Full title: Seitokai no Ichizon – Hekiyou Gakuen Seitokai Gijiroku 1
Author: Aoi Sekina
Illustrator: Inugami Kira
Label: Fujimi Fantasia Bunko
Year of publication: 2008
I hated this book. I hated this book. I hated this book. I hated this book. I hated this book. I hated this book. I hated this book. I hated this book. I hated this book. I hated this book. I hated this book. I hated this book. I hated this book. I hated this book. I hated this book. I hated this book. I hated this book. I hated this book. I hated this book. I hated this book.
In 2006 there was a light novel series called Material Ghost, which was runner-up for Fantasia’s Novel Prize, and marked the debut for author Aoi Sekina. It may have been very good, but I will never find out. After what he felt was a rather grave series about suicidal people and ghosts, the choice was made to take a lighter, happier direction with Seitokai no Ichizon. It seems to have worked, because the series burst in at #7 on the Kono Light Novel ga Sugoi! 2009 list, and after a couple of manga adaptations, it will now be animated and broadcast on October 2nd. The illustrator responsible for the various inserts and covers is a lady called Inugami Kira, who’s also been making games and drawing the H2O manga adaptation. No doubt the idea is that the reader should feel an attraction toward the girls’ designs, but I got stuck wondering why everyone has cactus hair.
Seitokai no Ichizon is — in the words of the author himself — a gag 4-koma light novel series, written as a meta-novel. That means the fictional characters in the book write a fictional novel about themselves, including fictional afterwords, followed by the real afterwords. The brunt of the book is made up of individual chapters of around 25 pages each, where the five main characters sit in a room and discuss various topics chosen by the student council president. These five are: student council president Sakurano Kurimu (cute loli type), secretary Akaba Chizuru (cool beauty type), vice-president Shiina Minatsu (sporty tomboy type), accountant Shiina Mafuyu (sweet and shy type), and finally the guy who’s decided they will all be part of his harem — vice-president Sugisaki Ken (perverted otaku protagonist). So far all he’s getting is tsundere reactions.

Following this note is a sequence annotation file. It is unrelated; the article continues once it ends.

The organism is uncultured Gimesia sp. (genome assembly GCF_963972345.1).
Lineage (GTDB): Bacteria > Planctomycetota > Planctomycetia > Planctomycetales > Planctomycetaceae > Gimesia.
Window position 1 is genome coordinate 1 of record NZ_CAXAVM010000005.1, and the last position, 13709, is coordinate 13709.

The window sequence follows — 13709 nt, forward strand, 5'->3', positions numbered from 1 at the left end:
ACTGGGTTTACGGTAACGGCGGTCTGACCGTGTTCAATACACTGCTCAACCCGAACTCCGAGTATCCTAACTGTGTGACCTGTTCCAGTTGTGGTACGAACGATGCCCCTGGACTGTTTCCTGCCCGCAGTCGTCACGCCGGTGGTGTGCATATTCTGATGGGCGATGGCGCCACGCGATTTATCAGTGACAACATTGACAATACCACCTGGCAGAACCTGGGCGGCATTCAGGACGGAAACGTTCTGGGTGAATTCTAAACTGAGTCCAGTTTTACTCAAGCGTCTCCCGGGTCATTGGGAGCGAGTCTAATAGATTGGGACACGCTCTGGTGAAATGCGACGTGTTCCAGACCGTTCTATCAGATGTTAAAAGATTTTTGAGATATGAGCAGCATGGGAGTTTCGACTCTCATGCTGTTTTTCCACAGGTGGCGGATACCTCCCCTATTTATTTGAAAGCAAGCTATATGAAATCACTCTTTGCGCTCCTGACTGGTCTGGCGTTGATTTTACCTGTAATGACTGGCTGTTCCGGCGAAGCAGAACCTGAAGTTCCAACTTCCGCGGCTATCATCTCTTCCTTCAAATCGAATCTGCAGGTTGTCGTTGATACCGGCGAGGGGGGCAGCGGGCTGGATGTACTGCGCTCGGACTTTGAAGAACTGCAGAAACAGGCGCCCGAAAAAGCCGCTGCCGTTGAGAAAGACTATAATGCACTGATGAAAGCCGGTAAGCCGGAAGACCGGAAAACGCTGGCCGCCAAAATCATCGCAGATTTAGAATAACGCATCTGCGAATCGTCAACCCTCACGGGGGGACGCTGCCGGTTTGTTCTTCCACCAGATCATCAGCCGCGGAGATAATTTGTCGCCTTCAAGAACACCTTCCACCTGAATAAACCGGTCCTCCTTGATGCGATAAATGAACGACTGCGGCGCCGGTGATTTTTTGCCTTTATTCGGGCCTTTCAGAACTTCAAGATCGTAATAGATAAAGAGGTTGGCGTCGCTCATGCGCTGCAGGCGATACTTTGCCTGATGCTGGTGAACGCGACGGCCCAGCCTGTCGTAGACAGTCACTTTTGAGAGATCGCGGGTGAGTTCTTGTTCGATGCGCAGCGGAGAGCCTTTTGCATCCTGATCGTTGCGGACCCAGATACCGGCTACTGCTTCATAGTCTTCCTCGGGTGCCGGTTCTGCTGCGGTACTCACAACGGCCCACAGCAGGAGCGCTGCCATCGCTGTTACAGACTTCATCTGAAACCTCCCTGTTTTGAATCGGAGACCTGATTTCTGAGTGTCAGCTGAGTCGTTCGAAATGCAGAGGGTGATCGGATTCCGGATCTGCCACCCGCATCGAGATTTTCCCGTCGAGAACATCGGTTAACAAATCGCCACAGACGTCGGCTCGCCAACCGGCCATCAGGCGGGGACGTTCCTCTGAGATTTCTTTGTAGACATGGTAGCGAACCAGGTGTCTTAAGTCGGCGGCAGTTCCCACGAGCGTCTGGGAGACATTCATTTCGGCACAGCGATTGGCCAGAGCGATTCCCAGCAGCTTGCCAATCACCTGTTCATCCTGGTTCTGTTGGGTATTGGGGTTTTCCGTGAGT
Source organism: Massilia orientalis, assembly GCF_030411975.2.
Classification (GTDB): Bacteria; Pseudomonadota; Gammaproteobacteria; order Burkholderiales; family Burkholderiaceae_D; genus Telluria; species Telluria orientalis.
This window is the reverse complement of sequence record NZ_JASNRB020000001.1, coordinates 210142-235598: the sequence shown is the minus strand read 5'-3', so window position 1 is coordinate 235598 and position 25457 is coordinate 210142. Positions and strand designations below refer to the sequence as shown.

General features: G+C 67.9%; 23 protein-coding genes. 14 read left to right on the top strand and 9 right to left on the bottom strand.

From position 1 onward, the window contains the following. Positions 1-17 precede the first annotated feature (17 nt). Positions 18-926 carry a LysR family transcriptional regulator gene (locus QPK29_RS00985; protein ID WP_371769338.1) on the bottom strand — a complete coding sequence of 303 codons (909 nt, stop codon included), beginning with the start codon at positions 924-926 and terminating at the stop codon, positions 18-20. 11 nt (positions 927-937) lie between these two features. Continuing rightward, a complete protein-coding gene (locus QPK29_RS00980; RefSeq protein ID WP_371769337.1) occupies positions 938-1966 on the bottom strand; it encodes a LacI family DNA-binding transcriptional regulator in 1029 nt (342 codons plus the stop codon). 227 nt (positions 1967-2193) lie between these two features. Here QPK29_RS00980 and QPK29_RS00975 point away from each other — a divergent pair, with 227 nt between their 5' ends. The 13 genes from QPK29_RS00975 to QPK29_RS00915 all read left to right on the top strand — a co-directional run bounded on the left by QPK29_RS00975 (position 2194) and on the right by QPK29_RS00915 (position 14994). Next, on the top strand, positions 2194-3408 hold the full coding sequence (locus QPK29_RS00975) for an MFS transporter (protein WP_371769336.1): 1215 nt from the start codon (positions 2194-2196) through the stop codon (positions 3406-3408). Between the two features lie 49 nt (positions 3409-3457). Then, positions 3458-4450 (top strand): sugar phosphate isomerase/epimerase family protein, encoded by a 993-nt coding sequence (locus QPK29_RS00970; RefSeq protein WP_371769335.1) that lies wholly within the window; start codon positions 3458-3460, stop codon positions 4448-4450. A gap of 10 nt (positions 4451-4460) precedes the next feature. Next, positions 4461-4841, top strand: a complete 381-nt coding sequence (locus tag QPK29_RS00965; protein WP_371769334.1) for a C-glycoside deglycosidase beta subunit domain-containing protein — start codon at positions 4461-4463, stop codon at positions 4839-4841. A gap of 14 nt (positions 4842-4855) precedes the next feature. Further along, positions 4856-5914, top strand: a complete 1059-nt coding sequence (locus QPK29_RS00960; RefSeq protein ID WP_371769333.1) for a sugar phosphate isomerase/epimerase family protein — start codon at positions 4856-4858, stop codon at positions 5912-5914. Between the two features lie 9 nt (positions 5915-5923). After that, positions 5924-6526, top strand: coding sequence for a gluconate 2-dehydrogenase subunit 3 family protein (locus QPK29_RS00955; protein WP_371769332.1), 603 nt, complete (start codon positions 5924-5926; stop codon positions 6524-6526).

Excited yet? You shouldn’t be, because Seitokai no Ichizon is utter crap. I’ve racked my brain for a book I’ve read in my life that was less entertaining than this, and I came up blank. As previously noted, it’s primarily a comedy, and I require one small thing from comedies: laughter. This book failed to deliver every single time, line after line. It’s 270 pages of painfully lame jokes, where the author is pitifully trying to be funny, and all you can do is cringe at how insanely bad it is. Getting through an entire novel like this is a feat to be proud of, but there’s no reward at the end, just an empty feeling of having wasted hours on filling your mind with vacuum.
They say a really good book will make you think, lingering in your mind as a tiny seed, generating new ideas. In that respect, Seitokai no Ichizon is perhaps a masterpiece, because it’s the first time I’ve felt forced to truly contemplate what makes a joke funny. Not that it led anywhere. In the end, all I can say is that appreciation of humour is very individual, and this novel didn’t work for me at all. It shares a surprising amount of elements with Nishio Ishin’s ongoing anime adaptation — harem, otaku-centric humour, focus on dialogue — but where Bakemonogatari is outrageously hilarious and witty, the attempts at jokes in Seitokai no Ichizon fall absolutely flat. In part it’s probably because the author never manages to be clever, instead resorting to straight references to popular titles like Suzumiya Haruhi and Higurashi no Naku Koro ni. This blatant way of pointing at something that’s genuinely good, in the hopes that recognition itself will be enough to be funny, reminds me of the catastrophically awful Hollywood film Epic Movie.
Admittedly the meta-bits don’t help, because I generally loathe that kind of comedy. While the addition of the president’s written comments at the end in theory could serve to bring the novel another dimension of understanding and emotional connection to the protagonist, in reality it just comes off as being a rambling apology for how terrible the book has been. As if the character’s good-hearted modesty would excuse how boring it is to read. Sorry, Aoi-sensei, your tricks don’t work on me; I still hated this book.
Amazon link: Japanese